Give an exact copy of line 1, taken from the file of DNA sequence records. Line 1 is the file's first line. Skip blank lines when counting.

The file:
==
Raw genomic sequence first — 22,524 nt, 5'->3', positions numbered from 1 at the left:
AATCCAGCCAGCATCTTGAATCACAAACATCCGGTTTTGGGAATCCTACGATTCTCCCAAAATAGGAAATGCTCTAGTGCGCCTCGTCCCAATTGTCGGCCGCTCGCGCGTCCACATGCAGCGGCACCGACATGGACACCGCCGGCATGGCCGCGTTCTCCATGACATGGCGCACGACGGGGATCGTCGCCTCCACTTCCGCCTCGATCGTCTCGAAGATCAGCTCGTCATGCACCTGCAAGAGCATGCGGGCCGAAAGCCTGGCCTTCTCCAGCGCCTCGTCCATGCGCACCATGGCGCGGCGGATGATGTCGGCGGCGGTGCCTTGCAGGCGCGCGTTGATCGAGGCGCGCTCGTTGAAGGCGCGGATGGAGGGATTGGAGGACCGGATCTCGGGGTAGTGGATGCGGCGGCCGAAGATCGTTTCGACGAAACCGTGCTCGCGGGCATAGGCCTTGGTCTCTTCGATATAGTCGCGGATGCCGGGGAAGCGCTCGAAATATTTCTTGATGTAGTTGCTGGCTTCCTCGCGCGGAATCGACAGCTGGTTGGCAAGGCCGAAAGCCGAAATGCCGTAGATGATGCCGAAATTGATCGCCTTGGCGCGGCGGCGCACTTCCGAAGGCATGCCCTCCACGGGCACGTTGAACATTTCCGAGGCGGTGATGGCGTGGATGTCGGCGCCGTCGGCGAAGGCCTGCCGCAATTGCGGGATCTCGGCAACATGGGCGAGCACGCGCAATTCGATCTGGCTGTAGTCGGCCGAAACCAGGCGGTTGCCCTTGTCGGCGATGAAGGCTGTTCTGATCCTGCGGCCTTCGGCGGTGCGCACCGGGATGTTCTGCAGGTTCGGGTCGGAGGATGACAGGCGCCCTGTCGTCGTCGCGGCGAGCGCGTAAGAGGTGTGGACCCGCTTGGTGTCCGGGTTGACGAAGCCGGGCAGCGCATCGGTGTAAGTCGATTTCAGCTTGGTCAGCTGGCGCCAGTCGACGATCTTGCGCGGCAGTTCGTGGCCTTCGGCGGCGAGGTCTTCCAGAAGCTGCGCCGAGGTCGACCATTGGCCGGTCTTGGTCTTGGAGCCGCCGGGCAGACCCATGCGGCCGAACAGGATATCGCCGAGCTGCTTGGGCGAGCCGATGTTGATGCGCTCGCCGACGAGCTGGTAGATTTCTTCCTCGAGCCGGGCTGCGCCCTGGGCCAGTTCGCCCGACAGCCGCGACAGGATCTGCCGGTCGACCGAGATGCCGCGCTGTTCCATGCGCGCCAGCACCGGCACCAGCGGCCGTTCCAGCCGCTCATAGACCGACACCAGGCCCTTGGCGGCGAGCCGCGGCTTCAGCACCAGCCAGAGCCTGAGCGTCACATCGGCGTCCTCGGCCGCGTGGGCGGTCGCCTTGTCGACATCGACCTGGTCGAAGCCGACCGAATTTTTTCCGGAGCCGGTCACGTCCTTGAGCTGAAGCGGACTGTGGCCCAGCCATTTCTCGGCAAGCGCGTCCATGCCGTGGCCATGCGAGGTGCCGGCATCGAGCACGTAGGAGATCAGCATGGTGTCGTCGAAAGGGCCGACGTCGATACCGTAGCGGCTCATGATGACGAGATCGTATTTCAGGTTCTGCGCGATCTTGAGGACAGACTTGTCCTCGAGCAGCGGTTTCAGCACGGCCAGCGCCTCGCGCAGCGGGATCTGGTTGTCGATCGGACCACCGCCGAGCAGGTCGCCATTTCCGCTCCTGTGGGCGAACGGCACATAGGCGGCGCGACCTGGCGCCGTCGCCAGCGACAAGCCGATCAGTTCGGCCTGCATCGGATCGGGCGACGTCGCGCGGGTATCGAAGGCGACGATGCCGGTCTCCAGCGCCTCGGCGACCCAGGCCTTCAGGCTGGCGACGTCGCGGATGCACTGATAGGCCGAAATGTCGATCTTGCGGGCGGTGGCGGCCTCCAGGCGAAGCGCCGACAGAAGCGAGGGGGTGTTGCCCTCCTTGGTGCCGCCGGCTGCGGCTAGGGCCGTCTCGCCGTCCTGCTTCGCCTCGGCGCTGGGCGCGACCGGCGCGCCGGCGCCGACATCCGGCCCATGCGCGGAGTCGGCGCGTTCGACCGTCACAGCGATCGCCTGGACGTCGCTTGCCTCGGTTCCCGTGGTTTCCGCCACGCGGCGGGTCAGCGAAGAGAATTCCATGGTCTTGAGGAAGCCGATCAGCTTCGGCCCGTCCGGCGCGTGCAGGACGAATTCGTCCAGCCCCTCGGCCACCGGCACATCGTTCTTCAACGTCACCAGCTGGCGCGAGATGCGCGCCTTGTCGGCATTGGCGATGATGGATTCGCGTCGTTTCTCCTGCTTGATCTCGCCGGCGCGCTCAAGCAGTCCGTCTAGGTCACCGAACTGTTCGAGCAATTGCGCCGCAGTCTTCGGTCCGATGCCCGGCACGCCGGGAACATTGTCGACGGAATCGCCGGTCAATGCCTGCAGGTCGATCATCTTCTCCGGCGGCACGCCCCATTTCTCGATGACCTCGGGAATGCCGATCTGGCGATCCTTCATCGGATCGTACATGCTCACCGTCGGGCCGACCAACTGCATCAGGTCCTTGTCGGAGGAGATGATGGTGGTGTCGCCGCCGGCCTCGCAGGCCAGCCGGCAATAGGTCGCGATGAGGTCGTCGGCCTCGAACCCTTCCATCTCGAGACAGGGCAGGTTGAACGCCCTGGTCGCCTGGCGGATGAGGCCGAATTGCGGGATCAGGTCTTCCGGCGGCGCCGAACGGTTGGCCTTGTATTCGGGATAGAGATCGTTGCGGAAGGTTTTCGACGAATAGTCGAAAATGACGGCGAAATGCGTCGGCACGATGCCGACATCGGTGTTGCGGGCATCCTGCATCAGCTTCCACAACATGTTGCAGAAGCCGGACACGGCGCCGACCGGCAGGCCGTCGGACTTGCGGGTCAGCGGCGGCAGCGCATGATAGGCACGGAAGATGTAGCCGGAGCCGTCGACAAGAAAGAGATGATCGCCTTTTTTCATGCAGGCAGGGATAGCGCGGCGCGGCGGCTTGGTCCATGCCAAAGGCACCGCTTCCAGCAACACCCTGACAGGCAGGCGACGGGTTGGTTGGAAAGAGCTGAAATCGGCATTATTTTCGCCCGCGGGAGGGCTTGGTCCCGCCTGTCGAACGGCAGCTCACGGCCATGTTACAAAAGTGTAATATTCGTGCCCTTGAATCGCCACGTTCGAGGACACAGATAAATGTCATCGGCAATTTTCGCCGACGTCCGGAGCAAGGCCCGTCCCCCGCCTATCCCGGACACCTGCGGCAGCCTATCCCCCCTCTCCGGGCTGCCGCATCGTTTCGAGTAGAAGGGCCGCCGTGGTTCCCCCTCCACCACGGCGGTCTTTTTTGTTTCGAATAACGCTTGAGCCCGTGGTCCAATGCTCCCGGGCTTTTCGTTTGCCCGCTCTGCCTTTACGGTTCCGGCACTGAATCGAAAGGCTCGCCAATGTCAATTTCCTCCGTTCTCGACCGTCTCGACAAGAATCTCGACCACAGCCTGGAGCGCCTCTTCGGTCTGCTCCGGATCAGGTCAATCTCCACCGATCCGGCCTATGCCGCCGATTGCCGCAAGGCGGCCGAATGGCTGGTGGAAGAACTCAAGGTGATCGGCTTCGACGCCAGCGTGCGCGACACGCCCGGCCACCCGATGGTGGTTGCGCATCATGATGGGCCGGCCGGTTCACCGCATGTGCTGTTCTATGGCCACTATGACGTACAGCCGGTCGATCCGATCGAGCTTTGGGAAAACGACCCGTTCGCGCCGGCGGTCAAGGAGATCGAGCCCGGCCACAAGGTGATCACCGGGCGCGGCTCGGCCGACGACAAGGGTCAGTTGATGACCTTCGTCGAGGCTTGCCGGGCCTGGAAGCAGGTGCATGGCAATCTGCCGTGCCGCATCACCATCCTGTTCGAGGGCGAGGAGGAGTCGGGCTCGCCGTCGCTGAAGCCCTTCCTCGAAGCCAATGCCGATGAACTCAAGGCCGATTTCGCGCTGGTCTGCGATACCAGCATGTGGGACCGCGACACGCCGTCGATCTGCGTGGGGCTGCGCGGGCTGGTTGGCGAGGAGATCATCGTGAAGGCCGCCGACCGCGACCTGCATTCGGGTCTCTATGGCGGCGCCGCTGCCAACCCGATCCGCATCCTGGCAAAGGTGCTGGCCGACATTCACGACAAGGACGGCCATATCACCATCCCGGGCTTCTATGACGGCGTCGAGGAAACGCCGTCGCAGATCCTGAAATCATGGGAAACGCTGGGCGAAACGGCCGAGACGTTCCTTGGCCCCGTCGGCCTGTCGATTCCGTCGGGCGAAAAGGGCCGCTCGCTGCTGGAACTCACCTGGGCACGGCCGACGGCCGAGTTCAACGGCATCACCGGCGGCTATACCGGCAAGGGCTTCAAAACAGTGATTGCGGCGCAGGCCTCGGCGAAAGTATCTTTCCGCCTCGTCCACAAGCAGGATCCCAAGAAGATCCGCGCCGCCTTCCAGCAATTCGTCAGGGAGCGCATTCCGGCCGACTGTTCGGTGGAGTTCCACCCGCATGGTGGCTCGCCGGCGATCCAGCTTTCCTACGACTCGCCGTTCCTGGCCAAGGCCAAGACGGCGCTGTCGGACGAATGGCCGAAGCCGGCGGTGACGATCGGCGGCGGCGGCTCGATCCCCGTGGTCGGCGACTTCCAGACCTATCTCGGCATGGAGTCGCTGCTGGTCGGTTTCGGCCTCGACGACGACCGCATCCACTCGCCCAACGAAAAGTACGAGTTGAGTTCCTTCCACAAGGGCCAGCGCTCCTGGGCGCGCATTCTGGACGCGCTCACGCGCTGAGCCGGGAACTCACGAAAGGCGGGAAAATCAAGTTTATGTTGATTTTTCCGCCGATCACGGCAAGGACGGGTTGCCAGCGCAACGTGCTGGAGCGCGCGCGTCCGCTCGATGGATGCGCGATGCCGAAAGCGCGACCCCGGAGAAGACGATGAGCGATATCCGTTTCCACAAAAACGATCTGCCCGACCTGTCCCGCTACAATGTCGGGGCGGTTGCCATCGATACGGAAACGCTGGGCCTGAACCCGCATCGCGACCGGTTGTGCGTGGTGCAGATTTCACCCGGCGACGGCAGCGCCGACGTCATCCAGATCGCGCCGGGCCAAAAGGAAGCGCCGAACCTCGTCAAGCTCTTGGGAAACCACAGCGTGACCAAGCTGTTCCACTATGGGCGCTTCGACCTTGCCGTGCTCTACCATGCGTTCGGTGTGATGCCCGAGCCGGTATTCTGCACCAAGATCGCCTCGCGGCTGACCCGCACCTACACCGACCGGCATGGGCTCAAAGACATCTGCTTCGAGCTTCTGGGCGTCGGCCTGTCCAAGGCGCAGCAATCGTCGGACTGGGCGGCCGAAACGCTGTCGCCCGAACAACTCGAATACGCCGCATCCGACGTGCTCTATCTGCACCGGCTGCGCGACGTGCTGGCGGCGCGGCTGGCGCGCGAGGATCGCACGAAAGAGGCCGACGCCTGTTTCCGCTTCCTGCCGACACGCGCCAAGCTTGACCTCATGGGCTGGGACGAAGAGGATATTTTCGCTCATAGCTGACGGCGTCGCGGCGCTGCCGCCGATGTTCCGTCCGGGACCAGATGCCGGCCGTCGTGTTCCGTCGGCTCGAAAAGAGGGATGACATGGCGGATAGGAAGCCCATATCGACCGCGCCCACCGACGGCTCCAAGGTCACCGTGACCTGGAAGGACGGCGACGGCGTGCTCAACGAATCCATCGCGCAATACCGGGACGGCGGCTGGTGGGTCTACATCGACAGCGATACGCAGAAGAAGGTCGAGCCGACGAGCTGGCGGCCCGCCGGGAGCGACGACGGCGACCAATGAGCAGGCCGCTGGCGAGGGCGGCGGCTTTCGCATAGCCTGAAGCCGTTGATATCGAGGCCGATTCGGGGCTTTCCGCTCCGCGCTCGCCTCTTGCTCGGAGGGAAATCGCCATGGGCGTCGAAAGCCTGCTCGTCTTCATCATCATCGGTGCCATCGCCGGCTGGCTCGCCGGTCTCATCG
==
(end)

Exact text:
Raw genomic sequence first — 22,524 nt, 5'->3', positions numbered from 1 at the left: